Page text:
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I need to store decimals into MySQL, which can have a varying precision. Therefore I would be interested to know which MySQL field type is absolutely equivalent to .NET's decimal structure, if any.

I plan to use Dapper as a lightweight ORM.

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The .net decimal can be different datatypes under the hood.

.net formats                                  MySQL
----------------------------------------------------
Decimal(Double)                              Float
Decimal(Int32)                               DECIMAL
Decimal(Int32())                             DECIMAL
Decimal(Int64)                               DECIMAL
Decimal(Single)                              DECIMAL
Decimal(UInt32)                              DECIMAL
Decimal(UInt64)                              DECIMAL
Decimal(Int32, Int32, Int32, Boolean, Byte)  DECIMAL
//This is really a UINT96.  

Warning
Note that according to Jon Skeet, decimal can be declared in lots of ways, but will always be a FLOAT under the hood, with all the rounding errors that brings, you have been warned.
See: SQL decimal equivalent in .NET

MySQL's DECIMAL takes up more space if you assign it a larger precision.

From the manual: http://dev.mysql.com/doc/refman/5.5/en/precision-math-decimal-changes.html

Values for DECIMAL columns in MySQL 5.5 are stored using a binary format that packs nine decimal digits into 4 bytes.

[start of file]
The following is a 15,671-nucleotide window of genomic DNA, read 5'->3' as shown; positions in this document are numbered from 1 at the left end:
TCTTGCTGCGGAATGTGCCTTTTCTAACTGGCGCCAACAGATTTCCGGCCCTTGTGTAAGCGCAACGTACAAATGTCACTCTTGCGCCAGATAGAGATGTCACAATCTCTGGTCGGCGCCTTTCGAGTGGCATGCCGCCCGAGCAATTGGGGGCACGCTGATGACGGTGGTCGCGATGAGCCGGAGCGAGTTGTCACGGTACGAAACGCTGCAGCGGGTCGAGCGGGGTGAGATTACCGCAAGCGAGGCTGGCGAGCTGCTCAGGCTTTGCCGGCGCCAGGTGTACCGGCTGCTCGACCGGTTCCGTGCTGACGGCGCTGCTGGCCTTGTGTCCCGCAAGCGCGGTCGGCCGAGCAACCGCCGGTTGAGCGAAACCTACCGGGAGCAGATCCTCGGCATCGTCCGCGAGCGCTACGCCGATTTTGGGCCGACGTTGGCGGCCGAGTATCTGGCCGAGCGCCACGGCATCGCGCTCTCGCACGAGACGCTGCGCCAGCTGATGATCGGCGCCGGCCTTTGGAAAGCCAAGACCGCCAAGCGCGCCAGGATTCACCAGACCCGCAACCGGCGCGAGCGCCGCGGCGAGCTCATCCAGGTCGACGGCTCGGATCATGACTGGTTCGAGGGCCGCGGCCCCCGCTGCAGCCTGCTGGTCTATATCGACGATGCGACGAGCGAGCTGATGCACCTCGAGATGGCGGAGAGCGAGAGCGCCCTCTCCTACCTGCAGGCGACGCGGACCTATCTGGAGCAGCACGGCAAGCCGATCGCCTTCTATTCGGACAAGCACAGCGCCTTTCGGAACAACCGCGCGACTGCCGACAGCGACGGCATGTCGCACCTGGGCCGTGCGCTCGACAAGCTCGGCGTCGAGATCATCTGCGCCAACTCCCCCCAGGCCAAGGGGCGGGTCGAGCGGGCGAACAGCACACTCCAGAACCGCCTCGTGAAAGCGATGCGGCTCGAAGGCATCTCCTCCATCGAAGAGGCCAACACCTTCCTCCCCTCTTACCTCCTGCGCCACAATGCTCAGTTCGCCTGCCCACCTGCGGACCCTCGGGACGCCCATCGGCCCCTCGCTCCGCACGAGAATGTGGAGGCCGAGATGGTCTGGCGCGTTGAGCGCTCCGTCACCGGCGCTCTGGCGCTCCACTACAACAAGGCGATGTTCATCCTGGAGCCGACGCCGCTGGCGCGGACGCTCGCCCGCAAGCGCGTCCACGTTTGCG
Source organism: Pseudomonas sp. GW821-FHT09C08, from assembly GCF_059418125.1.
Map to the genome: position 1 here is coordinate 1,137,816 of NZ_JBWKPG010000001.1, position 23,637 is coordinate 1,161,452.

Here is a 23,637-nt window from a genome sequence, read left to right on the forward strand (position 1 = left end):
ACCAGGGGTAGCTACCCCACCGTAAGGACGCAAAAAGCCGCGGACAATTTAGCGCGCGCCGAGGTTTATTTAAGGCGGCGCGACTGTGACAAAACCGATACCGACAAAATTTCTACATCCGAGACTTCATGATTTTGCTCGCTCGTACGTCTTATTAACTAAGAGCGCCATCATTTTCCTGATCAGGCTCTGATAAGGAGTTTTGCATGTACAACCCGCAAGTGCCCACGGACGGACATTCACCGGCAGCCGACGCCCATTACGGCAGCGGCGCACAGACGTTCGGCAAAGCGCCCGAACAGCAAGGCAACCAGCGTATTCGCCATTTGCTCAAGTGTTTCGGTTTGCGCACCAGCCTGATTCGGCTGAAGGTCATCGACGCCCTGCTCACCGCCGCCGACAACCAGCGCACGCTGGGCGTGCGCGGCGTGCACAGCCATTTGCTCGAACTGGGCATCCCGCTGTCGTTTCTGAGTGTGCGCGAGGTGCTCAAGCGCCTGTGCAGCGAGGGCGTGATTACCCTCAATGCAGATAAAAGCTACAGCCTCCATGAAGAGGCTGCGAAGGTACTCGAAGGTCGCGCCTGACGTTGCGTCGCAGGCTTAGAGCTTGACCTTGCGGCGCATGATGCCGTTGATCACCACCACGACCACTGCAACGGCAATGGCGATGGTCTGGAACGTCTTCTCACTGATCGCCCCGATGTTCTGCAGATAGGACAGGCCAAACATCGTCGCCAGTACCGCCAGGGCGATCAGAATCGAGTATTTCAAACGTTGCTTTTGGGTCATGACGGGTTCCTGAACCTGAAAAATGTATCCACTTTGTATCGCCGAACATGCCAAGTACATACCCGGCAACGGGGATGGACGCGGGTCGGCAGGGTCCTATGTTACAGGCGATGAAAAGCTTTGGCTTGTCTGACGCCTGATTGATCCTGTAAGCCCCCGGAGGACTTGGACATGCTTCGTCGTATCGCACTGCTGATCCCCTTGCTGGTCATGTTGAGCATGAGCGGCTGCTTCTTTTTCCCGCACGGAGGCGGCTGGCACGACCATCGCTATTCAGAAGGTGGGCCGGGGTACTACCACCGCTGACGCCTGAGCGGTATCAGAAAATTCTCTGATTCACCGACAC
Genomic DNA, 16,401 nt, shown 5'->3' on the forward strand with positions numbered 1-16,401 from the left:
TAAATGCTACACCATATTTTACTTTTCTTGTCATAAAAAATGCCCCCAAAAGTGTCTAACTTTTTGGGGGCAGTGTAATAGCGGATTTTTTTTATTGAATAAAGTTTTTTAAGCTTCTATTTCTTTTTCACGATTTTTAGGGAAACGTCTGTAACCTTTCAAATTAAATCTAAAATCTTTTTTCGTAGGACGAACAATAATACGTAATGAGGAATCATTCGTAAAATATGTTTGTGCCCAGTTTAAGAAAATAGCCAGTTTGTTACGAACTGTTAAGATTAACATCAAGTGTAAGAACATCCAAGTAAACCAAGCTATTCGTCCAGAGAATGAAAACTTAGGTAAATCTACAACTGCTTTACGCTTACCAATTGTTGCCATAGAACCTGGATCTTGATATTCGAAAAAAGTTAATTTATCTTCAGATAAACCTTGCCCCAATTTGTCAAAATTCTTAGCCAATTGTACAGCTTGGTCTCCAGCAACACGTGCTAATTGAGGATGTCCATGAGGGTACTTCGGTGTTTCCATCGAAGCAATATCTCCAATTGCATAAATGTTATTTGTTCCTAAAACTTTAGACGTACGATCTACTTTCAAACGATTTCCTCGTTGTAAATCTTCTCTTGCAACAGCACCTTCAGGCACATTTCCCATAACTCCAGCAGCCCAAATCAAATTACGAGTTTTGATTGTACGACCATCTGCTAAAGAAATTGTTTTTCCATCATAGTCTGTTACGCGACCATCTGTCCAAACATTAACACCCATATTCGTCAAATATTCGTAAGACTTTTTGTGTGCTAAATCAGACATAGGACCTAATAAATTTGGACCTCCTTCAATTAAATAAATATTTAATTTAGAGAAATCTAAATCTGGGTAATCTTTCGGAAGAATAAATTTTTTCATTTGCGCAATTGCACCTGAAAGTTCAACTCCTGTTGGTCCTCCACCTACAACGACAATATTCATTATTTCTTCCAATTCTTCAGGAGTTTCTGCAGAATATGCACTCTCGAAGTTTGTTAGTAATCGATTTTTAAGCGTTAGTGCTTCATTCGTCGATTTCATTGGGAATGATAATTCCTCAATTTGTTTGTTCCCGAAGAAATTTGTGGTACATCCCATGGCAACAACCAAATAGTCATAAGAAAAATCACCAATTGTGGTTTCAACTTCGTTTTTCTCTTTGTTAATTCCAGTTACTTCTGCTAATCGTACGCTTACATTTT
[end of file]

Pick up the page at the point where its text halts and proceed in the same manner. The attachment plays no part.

The largest number of digits is 65, divided by 9 = 8 bytes, an INT128.

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Thanks, so for the "standard" .NET decimal, which one would be most appropriate? In .NET the scale is not fixed AFAIK, contrarily to MySQL. –  Erwin Mayer Sep 8 '11 at 14:26
    
@erwin, The scale is not fixed in MySQL either, it's just an approximation. –  Johan Sep 8 '11 at 16:30
    
MSDN says decimal has 28-29 significant digits (msdn.microsoft.com/en-us/library/364x0z75.aspx), while on MySQL doc there are two arguments when creating a decimal field (dev.mysql.com/doc/refman/5.5/en/…), where the scale is fixed. Am I missing something? –  Erwin Mayer Sep 8 '11 at 16:35
    
@erwin, The first number is the number of significant digits, the second is a display hint, how many of those digits are behind the decimal separator. decimal(10,3) can hold 9999999.999 max, DECIMAL(10,9) can hold 9.999999999 max. Same precision but different presentation. –  Johan Sep 8 '11 at 20:03
2  
.NET decimal can't be different datatypes under the hood. It can take different values in its constructor, but the value itself is always a floating decimal point type. –  Jon Skeet Oct 6 '11 at 14:30

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